Listening with ACT Ears, Seeing with ACT Eyes: Experiential Case Conceptualization - Wilson - (Clinical, Research, Beginner, Intermediate, Advanced)

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Listening with ACT Ears, Seeing with ACT Eyes: Experiential Case Conceptualization


Workshop Leader:
Kelly G. Wilson, Ph.D., University of Mississippi
(student assistants: Olga Berkout, Solomon Kurz, Lindsay Schnetzer, Kerry Whiteman)

Dates & Location:
Bethesda North Marriott Hotel & Conference Center 
9:00-5:15pm on Saturday July 21, 2012 
9:00-5:00pm on Sunday July 22, 2012 

Continuing Education Credits Available: 13

Workshop Description:
The psychological flexibility model has become increasingly well developed and as a means of understanding psychological difficulties and guiding treatment. This workshop will be guided by chapter four of the Second Edition of Acceptance and Commitment Therapy and by the psychological flexibility worksheets found in Mindfulness for Two. Solid case conceptualizations are critical to guiding therapy, but there is a problem with case conceptualization--they are often too conceptual. At times we clinicians can become too caught up in concepts and lose the persons in the process. In order to bring vitality and presence to the making of case conceptualization, we will engage in training activities that will intentionally move between conceptual and experiential components.

ACT does not allow a neat division between people doing treatment and people needing treatment. It is hard to get what is important about ACT without confronting the fact that in a very deep sense, we are all in the same boat. The purpose of this workshop will be to increase the depth and integration of knowledge about ACT case conceptualization, but, more importantly, to learn some things that are not well transmitted in written form. The workshop will contain a mix of didactics and experiential work. Through didactics and experience we will teach you to see with ACT eyes and to hear with ACT ears.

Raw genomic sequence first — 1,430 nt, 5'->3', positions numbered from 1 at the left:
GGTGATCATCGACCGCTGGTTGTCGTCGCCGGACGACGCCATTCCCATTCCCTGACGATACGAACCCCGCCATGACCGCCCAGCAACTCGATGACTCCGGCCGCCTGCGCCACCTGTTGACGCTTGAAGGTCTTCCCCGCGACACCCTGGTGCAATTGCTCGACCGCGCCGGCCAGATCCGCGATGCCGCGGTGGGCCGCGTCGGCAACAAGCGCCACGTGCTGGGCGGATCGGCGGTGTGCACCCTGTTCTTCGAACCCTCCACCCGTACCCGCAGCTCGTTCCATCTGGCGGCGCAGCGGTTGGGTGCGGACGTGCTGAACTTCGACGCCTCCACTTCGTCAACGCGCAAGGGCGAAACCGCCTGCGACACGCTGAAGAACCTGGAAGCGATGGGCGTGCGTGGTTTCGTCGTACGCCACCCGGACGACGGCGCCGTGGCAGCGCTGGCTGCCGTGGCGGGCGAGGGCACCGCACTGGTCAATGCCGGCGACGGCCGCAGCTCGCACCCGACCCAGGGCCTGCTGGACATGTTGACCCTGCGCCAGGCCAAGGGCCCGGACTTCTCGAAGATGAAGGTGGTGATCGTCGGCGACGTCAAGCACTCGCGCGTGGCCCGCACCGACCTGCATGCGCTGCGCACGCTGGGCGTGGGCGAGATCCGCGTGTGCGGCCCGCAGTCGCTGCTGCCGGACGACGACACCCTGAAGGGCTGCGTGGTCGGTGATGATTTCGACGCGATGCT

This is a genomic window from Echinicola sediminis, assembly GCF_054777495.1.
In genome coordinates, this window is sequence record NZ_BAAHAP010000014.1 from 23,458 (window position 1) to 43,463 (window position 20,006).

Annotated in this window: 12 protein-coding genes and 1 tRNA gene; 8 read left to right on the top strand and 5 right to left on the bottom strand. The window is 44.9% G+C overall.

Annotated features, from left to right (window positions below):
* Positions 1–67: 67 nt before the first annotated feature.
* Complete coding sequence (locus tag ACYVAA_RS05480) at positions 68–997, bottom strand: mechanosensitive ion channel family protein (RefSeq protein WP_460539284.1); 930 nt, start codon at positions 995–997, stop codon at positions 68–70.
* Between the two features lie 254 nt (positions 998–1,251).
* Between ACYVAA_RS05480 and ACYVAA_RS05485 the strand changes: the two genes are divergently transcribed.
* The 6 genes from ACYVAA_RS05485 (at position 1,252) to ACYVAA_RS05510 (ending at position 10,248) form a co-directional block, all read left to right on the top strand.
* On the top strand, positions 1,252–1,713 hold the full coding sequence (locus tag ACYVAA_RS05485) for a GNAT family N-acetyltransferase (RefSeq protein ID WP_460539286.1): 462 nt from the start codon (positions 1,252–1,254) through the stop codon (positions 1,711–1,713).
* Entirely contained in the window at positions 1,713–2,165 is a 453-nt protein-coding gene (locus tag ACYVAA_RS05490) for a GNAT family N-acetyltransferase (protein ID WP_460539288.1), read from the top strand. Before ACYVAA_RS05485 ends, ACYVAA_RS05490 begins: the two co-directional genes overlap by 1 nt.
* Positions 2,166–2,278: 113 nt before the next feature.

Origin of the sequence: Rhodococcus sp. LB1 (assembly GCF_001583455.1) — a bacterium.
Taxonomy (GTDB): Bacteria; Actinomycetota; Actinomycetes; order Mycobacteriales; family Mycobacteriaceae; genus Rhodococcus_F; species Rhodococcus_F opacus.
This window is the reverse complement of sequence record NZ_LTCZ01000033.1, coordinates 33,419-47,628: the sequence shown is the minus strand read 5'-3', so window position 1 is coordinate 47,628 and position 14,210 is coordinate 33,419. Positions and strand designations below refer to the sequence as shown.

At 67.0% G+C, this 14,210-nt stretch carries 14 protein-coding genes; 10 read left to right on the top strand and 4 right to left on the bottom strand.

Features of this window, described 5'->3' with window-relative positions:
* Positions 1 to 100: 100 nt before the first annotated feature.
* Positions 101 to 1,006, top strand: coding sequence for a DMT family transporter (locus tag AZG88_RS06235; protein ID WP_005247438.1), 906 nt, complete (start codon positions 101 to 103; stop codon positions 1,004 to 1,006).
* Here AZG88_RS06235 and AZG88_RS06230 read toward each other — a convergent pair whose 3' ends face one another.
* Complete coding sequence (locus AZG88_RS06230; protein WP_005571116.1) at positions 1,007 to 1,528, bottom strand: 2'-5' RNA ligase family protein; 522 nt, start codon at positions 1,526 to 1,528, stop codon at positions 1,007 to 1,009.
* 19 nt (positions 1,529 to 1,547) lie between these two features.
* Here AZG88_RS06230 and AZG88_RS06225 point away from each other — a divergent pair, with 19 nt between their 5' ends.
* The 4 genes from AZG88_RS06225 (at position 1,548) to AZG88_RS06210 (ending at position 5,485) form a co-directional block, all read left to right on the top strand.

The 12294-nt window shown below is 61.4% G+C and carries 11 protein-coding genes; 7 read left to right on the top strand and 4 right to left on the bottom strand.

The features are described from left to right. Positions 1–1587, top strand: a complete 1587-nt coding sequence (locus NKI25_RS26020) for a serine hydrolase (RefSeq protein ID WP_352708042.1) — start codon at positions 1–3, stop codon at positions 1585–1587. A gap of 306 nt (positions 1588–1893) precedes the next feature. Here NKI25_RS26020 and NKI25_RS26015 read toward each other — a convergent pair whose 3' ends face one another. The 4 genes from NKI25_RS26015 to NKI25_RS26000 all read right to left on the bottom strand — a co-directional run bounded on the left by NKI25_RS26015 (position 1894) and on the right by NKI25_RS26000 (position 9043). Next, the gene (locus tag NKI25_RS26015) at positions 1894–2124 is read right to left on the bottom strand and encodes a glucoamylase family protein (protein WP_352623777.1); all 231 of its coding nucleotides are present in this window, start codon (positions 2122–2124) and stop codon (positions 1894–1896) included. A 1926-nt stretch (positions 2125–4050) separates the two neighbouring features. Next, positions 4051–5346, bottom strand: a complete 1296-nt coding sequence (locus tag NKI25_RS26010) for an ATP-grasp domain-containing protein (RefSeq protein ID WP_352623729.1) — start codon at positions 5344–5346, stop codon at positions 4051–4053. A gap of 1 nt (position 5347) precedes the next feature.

The workshop will begin with a very brief introduction to the hexaflex multidimensional diagnoses, assessment, and treatment and to the psychological flexibility worksheets. This fully dimensional model allows clinicians to examine psychological difficulties across a wide range of presentations. For example, examining fusion/defusion, we will see how it is possible to view problems in thinking ranging from full-fledged thought disorders seen among psychotic patients to the “thought disorders” of everyday life. The linkage between assessment and intervention on these various dimensions will be examined throughout the workshop in the context of a series of experiential exercises and observation of these exercises.

Exercises will be completed in groups and the results will be processed both within the small group and in the workshop as a whole. Psychological flexibility worksheet conceptualizations will be applied to both the therapist and the client in the exercises. Therapist fusion and non-acceptance is often as much an obstacle as client fusion and non-acceptance. Both observing and participating pairs will work out case conceptualizations. Through the series of exercises, we will examine a variety of interventions stemming from the psychological flexibility model.

About Kelly G. Wilson
Kelly G. Wilson, Ph.D., is an Associate Professor of psychology at the University at Mississippi. He is Past President of the Association for Contextual Behavioral Science. Wilson has devoted himself to the development and dissemination of ACT and its underlying theory and philosophy for the past 20 years, and has published numerous articles and chapters, as well as 6 books including Acceptance and Commitment Therapy: An Experiential Approach to Behavior Change and his newest books Mindfulness for Two and Things Might Go Terribly, Horribly Wrong. He has central interests in the application of behavioral principles to understanding topics such as purpose, meaning and values, therapeutic relationship, and mindfulness. Wilson is the founder of Onelife Education and Training, LLC and has presented workshops and provided consultancy in 20 countries.

Learning Objectives:
1. Participants will be able to make client case conceptualizations using the psychological flexibility model
2. Participants will be able to conceptualize therapist obstacles using the psychological flexibility model.
3. Participants will be able to create mindfulness interventions for their clients stemming from the conceptualization.
4. Participants will be able to create values and commitment interventions for their clients stemming from the conceptualization.
5. Participants will be able to name and discuss the six facets of the psychological flexibility model.  

Target Audience: Clinical; Beginner; Intermediate; Advanced

Components: Conceptual analysis; Experiential exercises; Didactic presentation; Role play

Package Includes: A general certificate of attendance, 1 boxed lunch (July 21), and AM & PM coffee/tea break on site. Lunch break on first day is 1 hour; lunch break on second day is 1 hour and 15 minutes.